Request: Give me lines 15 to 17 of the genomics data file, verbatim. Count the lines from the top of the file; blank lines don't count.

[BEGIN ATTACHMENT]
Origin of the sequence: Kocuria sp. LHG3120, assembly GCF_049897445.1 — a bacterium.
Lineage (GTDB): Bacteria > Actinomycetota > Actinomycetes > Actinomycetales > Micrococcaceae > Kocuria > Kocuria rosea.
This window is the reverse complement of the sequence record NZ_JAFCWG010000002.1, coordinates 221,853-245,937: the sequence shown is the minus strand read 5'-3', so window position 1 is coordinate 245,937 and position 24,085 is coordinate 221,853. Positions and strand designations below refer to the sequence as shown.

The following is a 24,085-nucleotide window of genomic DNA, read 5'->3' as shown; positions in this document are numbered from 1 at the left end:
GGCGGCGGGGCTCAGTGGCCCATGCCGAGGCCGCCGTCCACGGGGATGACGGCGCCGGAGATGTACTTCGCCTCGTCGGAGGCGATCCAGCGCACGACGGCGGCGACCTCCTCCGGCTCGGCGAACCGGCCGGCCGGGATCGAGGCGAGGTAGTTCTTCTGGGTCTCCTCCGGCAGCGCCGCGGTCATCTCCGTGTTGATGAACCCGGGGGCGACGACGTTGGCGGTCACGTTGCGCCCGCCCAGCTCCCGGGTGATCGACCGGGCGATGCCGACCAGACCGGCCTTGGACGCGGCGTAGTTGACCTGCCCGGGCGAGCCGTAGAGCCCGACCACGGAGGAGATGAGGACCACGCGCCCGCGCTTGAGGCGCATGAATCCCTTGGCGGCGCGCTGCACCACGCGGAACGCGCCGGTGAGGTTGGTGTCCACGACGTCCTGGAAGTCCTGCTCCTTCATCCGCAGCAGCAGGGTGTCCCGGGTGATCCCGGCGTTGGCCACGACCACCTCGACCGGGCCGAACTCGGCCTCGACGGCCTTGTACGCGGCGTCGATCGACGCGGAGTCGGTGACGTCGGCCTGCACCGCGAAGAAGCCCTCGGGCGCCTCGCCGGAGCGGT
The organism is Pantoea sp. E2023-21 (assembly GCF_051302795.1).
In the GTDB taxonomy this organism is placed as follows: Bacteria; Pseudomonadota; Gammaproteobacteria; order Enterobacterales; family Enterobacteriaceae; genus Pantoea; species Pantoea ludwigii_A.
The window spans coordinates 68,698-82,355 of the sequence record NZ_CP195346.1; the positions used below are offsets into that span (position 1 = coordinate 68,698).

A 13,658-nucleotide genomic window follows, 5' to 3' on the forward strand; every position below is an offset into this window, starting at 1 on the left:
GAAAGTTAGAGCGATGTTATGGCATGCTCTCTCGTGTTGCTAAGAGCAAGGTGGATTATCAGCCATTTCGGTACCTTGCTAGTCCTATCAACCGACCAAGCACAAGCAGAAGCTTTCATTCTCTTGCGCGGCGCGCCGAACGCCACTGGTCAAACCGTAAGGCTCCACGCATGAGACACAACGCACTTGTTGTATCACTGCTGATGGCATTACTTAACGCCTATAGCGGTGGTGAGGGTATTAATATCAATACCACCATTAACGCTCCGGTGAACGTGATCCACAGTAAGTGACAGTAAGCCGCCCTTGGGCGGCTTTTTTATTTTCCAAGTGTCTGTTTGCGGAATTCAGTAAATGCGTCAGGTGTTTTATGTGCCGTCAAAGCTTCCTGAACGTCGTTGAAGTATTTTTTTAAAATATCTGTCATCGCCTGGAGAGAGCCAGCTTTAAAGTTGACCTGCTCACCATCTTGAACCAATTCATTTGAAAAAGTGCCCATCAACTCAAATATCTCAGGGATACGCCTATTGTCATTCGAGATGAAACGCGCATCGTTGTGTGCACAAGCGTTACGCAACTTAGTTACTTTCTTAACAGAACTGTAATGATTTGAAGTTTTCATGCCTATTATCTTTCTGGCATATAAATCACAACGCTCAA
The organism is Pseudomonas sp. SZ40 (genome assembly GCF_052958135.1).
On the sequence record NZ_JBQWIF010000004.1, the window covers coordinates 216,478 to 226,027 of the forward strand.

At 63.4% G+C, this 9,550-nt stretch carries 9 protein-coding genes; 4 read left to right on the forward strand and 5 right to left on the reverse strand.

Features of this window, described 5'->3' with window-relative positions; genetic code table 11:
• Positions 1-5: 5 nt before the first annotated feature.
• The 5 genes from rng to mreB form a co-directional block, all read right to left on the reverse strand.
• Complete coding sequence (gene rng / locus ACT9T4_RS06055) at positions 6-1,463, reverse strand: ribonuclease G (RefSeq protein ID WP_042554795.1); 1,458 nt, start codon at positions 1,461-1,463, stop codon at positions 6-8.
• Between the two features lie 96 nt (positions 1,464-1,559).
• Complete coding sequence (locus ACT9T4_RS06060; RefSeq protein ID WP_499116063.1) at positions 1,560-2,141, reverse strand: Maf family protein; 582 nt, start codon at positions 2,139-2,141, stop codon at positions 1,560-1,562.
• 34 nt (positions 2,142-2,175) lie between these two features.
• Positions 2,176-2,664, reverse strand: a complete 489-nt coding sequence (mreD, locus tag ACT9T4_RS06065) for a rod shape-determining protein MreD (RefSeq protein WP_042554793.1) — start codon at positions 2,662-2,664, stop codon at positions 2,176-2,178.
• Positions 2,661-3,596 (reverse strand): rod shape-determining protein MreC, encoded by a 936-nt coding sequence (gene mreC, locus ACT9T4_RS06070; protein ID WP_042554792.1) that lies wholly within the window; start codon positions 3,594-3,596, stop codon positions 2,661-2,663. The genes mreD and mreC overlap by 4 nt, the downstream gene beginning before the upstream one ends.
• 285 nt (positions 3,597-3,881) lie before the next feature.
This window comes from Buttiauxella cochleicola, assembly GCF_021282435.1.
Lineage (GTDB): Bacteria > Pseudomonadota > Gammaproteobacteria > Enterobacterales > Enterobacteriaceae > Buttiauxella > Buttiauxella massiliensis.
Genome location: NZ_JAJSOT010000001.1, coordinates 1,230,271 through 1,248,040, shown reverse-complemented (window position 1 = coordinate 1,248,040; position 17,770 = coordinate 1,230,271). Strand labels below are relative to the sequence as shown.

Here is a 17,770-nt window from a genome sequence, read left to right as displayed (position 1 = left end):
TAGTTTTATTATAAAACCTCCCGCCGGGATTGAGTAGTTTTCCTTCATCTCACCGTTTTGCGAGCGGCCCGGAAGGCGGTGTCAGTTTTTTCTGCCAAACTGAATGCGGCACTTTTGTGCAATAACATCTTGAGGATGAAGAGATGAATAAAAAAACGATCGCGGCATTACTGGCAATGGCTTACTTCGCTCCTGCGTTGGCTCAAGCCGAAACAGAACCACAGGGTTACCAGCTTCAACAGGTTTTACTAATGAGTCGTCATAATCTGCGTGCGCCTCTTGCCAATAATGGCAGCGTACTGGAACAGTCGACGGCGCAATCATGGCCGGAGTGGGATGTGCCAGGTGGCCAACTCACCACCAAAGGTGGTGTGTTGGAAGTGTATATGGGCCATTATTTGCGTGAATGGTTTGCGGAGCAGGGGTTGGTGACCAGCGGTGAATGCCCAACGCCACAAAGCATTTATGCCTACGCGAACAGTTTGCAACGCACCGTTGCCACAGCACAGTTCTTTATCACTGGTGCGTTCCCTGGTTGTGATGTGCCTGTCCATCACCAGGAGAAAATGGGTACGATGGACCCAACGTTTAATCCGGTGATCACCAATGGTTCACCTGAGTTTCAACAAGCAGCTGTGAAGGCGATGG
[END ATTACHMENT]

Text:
• Positions 1-5: 5 nt before the first annotated feature.
• The 5 genes from rng to mreB form a co-directional block, all read right to left on the reverse strand.
• Complete coding sequence (gene rng / locus ACT9T4_RS06055) at positions 6-1,463, reverse strand: ribonuclease G (RefSeq protein ID WP_042554795.1); 1,458 nt, start codon at positions 1,461-1,463, stop codon at positions 6-8.